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Monday 8 June 2015

Mail Migrant Sandwich Smear Busted

[Update at end of post]

The obedient hackery of the legendarily foul mouthed Paul Dacre continues on its mission to demonise anything and everything to do with the EU: having run all those scare stories about the Greek holiday island of Kos - and helped to royally screw the local economy as a result - the Mail has now turned its attention to the possibility that not everyone who makes supermarket sandwiches is a British national.
Why the f*** should I wear gloves for work, c***?!? Er, with the greatest of respect, Mr Jay

How they make your lunchtime sarnie: It's very hands-on at Britain's biggest sandwich factory, where migrant workers help churn out THREE MILLION a weekproclaims the headline, which tells you that this is about “them”, “migrants”, and most controversially, “hands”. One can almost hear Dame Edna warning Barry not to eat at any of those restaurants where “they don’t clean their dirty digits”.

Readers are told “Three million sandwiches are made by army of 2,000 workers who use their bare hands to put together your lunch … Half of the company's workers are from outside the UK, and many at the 24-hour factory are Polish agency workers”. You can hear the dog-whistles going off already. So, should we be concerned that someone who might have been born outside the EU has put your lunchtime sarnie together by hand?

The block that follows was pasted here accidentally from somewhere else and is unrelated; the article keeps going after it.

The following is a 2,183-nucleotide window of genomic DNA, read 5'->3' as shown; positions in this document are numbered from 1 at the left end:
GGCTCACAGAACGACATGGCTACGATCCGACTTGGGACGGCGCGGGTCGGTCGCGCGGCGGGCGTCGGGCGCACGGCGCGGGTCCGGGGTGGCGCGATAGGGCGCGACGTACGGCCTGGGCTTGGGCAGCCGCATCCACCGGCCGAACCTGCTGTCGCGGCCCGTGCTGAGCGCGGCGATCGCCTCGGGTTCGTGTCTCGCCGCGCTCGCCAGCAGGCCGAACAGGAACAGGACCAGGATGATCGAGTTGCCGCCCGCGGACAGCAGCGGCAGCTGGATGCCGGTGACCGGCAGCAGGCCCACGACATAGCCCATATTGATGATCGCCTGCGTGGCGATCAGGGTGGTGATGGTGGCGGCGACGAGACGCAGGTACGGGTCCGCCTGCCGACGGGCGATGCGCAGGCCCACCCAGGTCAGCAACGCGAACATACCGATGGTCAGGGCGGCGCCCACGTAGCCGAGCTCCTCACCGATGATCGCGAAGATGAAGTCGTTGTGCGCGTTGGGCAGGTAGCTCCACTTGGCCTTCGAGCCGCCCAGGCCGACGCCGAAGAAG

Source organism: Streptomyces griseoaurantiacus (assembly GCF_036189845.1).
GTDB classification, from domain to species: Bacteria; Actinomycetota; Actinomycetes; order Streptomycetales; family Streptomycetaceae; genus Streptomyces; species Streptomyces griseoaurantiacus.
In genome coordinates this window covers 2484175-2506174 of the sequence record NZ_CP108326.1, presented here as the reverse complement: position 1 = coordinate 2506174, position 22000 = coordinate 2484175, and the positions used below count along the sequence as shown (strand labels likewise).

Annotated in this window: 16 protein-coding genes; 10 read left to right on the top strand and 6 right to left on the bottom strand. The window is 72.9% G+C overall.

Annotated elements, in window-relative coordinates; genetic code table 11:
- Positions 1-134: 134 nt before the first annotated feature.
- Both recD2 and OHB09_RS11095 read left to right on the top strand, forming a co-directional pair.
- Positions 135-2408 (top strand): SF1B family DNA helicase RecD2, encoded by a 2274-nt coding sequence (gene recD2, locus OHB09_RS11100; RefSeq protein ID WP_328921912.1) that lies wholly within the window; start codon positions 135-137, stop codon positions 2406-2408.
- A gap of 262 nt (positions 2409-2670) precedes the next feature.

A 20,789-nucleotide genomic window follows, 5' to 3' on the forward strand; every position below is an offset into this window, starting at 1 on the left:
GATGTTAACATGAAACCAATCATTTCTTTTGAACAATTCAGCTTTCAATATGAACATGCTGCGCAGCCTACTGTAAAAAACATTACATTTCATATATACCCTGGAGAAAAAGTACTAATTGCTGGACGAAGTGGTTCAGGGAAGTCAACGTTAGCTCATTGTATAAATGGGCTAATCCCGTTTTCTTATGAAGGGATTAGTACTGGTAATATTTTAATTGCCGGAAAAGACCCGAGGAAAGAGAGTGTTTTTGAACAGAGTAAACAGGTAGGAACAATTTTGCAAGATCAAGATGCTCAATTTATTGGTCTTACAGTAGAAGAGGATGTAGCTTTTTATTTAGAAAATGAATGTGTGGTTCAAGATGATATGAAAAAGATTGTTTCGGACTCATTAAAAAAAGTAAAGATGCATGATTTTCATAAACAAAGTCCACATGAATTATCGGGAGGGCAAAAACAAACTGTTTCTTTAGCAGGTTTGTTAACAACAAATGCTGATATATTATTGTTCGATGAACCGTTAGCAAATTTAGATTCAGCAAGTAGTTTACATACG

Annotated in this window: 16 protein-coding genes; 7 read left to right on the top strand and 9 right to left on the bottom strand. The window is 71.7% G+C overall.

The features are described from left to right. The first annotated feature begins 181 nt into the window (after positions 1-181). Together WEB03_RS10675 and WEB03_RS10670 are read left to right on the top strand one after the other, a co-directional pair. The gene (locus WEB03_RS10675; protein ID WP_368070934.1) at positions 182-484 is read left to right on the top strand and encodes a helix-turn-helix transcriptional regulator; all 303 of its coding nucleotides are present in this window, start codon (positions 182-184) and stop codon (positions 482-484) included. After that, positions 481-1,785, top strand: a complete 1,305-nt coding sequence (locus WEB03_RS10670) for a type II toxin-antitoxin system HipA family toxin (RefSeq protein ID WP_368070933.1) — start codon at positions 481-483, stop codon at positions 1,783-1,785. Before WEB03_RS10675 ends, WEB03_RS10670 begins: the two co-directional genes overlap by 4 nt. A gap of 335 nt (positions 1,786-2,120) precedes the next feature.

The answer is that, no we shouldn’t. The suggestion being advanced by the Mail - that workers should be wearing gloves - may look right to those all-too-susceptible Daily Mail Readers - which is of course the intention - but in reality it’s bunk. Workers using their hands have to wash them regularly, and the article concedes this - together with their having to re-wash those hands if they do so much as touch their faces.

Wearing gloves leads to a variety of interesting possible outcomes: cross-contamination is the obvious one, plus it can lead to a false sense of security. And it still wouldn’t stop workers inadvertently touching their faces, scratching the odd itch, and maybe worse. But the Mail isn’t into telling us that. Just look at the first line of text. “As you sit down to eat your lunchtime sandwich today, these pictures might give you pause for thought”.

Do go on. “The fact that the workers use bare hands at Britain’s biggest sandwich-making factory might at first glance put people off their food”. Not feeling queasy yet? There’s more: “These are the first pictures inside the gargantuan Worksop factory. In one corner a machine pumps out cream cheese - one dollop per sandwich - while workers place exact pieces of smoked salmon on to sliced bread as it rolls past on a conveyer belt”.

There are tubs of prawns. And you know what they can do to your insides! All that sticky mayo! Lots of grated cheese! And the article telling you “Others apply ingredients such as grated cheese, slices of bacon or prawns. Meanwhile, green-hatted workers smear a light brown jelly into the southern fried chicken wraps, a tasteless starch to help the wrap stick together”. And it’s all being done by someone who talks foreign!

The reality? This is just more pointless bigotry designed to flog papers and sod the consequences to anyone else’s livelihood. So no change there, then.

[UPDATE 9 June 1435 hours: the Mail is clearly concerned that not enough people were put off their food, migrants, or both yesterday, and so Rose Prince has penned another attack piece today, which tries to scare punters over what goes into those sandwiches.